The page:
In this case, a pulse signal having a duty ratio of γmin may be generated by the maximum duty comparator 28 and the duty ratio of the pulse signal may be limited to γmin or larger.

To implement an intermittent mode at light load according to the second control method, an upper limit γmax is set as the duty ratio of a pulse signal Spwm3 and, when the duty ratio of the pulse signal Spwm3 is larger than the upper limit γmax, the level of the pulse signal Spwm3 is fixed. In this case, a pulse signal having a duty ratio of γmax may be generated by the minimum duty comparator 32.

The same effect as the first control system may be attained by the second control system.

The charge pump circuit 120 according to the present invention has been described above. The above embodiments are illustrative and those skilled in the art will recognize that many alternative embodiments in combinations of respective components and processes thereof and that the alternative embodiments are within the scope of the present invention. Now, description will be made on such alternative embodiments.

The configuration of the charge pump circuit is not limited to the topology. For example, a diode may be used in place of a transistor switch. In the present embodiment, a charge pump circuit with a step-up rate of two has been described, but an adding charge pump circuit, which adds two input voltages, may be used. In this case, a terminal for connecting a first switch with a third switch in common may be separated to provide a first input terminal and a second input terminal. Then, one end of the first switch SW1 may be connected to the first input terminal and one end of the third switch SW3 may be connected with the second input terminal.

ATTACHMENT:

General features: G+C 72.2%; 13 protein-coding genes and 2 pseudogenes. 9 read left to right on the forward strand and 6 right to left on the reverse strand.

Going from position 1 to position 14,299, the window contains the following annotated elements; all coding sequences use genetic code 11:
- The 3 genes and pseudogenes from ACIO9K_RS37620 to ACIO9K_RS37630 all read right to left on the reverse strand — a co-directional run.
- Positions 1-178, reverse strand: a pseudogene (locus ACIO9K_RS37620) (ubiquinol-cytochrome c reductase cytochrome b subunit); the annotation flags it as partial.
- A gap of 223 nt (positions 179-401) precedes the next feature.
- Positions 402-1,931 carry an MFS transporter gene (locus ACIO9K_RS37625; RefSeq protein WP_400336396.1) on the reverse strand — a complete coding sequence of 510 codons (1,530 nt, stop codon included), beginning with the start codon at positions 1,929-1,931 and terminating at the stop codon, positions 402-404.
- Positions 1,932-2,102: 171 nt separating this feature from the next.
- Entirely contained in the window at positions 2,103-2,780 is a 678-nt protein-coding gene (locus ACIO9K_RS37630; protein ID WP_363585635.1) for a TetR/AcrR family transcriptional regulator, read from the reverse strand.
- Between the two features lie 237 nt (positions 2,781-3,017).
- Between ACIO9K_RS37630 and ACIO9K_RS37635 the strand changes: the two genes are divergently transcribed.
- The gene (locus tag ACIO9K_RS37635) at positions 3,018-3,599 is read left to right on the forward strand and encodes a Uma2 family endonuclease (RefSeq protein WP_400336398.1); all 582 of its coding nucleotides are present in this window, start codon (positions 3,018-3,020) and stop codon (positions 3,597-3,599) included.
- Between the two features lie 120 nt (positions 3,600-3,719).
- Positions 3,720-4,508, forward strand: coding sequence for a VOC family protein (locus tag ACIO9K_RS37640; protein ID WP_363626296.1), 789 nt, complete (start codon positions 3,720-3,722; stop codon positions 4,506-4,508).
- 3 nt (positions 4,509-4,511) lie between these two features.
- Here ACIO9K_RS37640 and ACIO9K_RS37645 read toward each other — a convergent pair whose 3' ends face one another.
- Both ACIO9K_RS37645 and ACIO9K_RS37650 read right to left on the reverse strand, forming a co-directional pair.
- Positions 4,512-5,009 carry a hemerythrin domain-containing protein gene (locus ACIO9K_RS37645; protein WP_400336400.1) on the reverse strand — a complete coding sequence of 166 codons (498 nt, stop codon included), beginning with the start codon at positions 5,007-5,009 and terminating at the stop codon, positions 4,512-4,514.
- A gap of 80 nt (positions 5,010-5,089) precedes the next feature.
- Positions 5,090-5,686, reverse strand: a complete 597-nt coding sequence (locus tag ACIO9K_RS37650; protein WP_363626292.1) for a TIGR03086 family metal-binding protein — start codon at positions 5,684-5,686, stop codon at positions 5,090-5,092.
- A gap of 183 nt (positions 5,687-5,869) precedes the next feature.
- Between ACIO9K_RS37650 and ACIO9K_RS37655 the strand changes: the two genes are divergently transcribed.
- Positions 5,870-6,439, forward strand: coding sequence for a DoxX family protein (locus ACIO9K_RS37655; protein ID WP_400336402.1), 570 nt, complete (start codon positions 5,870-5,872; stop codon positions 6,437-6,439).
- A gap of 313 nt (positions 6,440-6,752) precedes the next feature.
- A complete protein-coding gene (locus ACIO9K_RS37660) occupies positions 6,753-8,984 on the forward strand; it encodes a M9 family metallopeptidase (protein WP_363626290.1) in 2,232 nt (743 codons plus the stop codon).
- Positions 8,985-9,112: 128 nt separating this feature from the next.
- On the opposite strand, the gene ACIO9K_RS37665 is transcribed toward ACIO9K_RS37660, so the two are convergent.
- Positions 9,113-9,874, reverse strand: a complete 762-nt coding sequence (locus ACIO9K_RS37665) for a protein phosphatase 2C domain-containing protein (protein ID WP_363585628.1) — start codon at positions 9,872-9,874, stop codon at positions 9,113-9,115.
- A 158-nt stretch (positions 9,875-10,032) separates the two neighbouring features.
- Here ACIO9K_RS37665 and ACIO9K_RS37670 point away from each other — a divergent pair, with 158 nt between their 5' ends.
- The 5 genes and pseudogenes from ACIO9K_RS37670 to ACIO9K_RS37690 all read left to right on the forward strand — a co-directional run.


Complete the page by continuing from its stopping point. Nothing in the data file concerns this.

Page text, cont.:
A charge pump circuit having a step-up rate of 1.5 or 4, or a charge pump circuit capable of switching a plurality of step-up rates may be used. Furthermore, the present invention is applicable to a voltage-inverting charge pump circuit for generating negative voltage.

The present embodiment has described for a case where the first to fourth switches SW1 to SW4 are built in a control circuit 100, but the switches may be provided outside the control circuit 100, using a discrete element.

The present embodiment has described for a case of a pulse width modulation, in which a pulse modulator 20 slices a triangular or sawtooth wave to generate a pulse signal, but the modulation method is not limited thereto. For example, pulse frequency modulation or a pulse density modulation may be used. Specifically, any modulation method, in which the duty ratio of a pulse signal can be adjusted so that an output voltage Vout approaches a target voltage and the duty ratio is limited in a given range, can be used.

The logic level of each signal is not limited to that of the present embodiment and may be inverted as needed.

While the preferred embodiments of the present invention have been described using specific terms, such description is for illustrative purposes only, and it is to be understood that changes and variations may be made without departing from the spirit or scope of the appended claims.

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Referenced by
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Classifications
U.S. Classification363/60
International ClassificationH02M3/07
Cooperative ClassificationH02M3/07
European ClassificationH02M3/07
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Owner name: ROHM CO., LTD., JAPAN
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Effective date: 20080709